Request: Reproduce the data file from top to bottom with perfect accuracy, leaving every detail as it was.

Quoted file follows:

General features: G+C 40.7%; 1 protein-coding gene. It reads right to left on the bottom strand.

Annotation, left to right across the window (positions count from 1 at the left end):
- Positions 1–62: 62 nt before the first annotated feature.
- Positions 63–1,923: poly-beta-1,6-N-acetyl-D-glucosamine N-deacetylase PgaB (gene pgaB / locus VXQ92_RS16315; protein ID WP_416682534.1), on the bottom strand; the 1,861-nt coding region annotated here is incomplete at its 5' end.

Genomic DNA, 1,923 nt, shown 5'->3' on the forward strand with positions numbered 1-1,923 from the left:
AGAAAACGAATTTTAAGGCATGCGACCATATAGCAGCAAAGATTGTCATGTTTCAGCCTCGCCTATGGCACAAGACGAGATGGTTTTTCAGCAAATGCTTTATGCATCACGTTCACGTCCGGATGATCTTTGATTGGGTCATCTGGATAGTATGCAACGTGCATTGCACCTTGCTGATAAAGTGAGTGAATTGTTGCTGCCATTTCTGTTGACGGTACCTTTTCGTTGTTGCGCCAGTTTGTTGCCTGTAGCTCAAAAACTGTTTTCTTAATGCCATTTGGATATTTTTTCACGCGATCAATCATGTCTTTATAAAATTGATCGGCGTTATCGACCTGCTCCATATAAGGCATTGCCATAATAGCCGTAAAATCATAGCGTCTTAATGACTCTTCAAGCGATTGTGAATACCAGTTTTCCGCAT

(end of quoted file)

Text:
General features: G+C 40.7%; 1 protein-coding gene. It reads right to left on the bottom strand.

Annotation, left to right across the window (positions count from 1 at the left end):
- Positions 1–62: 62 nt before the first annotated feature.
- Positions 63–1,923: poly-beta-1,6-N-acetyl-D-glucosamine N-deacetylase PgaB (gene pgaB / locus VXQ92_RS16315; protein ID WP_416682534.1), on the bottom strand; the 1,861-nt coding region annotated here is incomplete at its 5' end.

Genomic DNA, 1,923 nt, shown 5'->3' on the forward strand with positions numbered 1-1,923 from the left:
AGAAAACGAATTTTAAGGCATGCGACCATATAGCAGCAAAGATTGTCATGTTTCAGCCTCGCCTATGGCACAAGACGAGATGGTTTTTCAGCAAATGCTTTATGCATCACGTTCACGTCCGGATGATCTTTGATTGGGTCATCTGGATAGTATGCAACGTGCATTGCACCTTGCTGATAAAGTGAGTGAATTGTTGCTGCCATTTCTGTTGACGGTACCTTTTCGTTGTTGCGCCAGTTTGTTGCCTGTAGCTCAAAAACTGTTTTCTTAATGCCATTTGGATATTTTTTCACGCGATCAATCATGTCTTTATAAAATTGATCGGCGTTATCGACCTGCTCCATATAAGGCATTGCCATAATAGCCGTAAAATCATAGCGTCTTAATGACTCTTCAAGCGATTGTGAATACCAGTTTTCCGCAT